Freedom of the Press
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Kuwait’s political crisis—a conflict between the legislative body and the cabinet appointed by the emir that led to shutdowns of media outlets and arrests of social-media users in 2012—continued into 2013, maintaining several challenges for Kuwait’s relatively open media environment.
Freedoms of speech and of the press are protected under Articles 36 and 37 of the constitution, but only “in accordance with the conditions and in the circumstances defined by law,” which weakens the power of this provision. Although the Press and Publications Law, revised in 2006, also extends some important protections to the media, it prohibits the publication of material that insults God, the prophets, or Islam. It also forbids criticism of the emir, the disclosure of secret or private information, and statements calling for the overthrow of the regime. Penalties for criticizing Islam were increased under the 2006 amendments, and the offense now draws up to one year in prison and fines of up to 20,000 dinars ($70,500). Meanwhile, Article 25 of the penal code penalizes public criticism of the emir, with penalties of up to five years in prison. Violations are reported frequently, as any citizen may initiate criminal charges against an individual who they believe has committed an offense under the press law. One such case was brought against journalist Ayyad Khaled al-Harbi in November 2012 under Article 25 for insulting the emir on the microblogging site Twitter. Al-Harbi appealed his case, arguing that Article 25 is in violation of press freedom protections found the Kuwaiti constitution. In July 2013, in honor of the end of Ramadan, Emir Sheikh Sabah al-Ahmad al-Sabah granted amnesty to all those who had been incarcerated for insulting him on Twitter. However, al-Harbi, who was still in the midst of legal proceedings at the time of the amnesty, saw the Constitutional Court rule against his appeal on December 2, 2013, upholding his two-year prison sentence.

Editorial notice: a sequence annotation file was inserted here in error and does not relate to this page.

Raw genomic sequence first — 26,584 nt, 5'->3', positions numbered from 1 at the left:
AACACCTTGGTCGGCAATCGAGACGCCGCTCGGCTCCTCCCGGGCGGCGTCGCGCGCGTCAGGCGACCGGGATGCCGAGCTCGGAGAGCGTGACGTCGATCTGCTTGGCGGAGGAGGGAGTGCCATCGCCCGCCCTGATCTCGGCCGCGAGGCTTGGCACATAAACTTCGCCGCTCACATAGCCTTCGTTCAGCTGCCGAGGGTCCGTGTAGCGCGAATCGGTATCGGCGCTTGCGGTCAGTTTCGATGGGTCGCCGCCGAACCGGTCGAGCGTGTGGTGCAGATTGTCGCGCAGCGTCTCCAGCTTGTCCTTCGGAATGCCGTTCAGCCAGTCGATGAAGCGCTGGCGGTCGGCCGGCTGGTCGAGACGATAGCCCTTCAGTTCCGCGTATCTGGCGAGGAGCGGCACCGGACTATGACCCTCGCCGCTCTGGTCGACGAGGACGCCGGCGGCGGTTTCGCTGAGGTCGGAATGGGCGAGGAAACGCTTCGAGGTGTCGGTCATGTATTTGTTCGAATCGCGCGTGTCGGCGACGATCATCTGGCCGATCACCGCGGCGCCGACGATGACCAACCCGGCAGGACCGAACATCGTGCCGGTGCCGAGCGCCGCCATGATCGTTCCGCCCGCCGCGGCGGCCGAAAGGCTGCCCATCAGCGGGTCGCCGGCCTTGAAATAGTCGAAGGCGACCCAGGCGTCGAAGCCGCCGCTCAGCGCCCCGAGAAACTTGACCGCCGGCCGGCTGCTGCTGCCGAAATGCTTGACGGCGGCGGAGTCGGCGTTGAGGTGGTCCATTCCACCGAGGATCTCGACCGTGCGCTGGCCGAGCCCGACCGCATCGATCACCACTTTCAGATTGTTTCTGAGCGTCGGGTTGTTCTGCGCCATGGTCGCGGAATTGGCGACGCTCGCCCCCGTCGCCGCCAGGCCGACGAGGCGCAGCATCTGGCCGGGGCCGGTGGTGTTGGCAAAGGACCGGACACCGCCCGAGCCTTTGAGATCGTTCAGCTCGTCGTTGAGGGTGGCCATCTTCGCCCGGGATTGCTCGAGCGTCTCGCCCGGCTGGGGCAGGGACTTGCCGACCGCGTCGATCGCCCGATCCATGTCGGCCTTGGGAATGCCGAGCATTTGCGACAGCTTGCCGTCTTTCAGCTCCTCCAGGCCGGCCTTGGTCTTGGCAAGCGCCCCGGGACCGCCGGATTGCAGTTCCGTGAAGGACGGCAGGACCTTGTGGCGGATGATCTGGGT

The government aggressively enforced the Press and Publications Law during 2013, also prosecuting citizens for internet-related offenses on social media platforms, and often pursuing these cases in conjunction with other criminal charges. In January, the privately owned television outlet Scope TV was shut down for two months and four of its staff members were fined 1,000 dinars ($3,500) after the broadcast of a story on the politically powerful Mutairi tribe. Defamation charges also continue to be used against journalists and other citizens. In April 2013, opposition leader Mussalam al-Barak was convicted of insulting the emir in a 2012 speech, and sentenced to five years in prison. Several media workers and journalists were investigated and faced defamation charges for reporting on, and quoting from, al-Barak’s speech, which contained the line “Your Highness, we will not let you govern autocratically.” Rima al-Baghdady and Ahmad al-Enezi, two journalists for the opposition-affiliated television station Al-Youm, along with Al-Youm’s chief executive and one of its news directors, were charged in April for reporting on the opposition’s criticism of the emir’s attempts to change Kuwait’s electoral laws.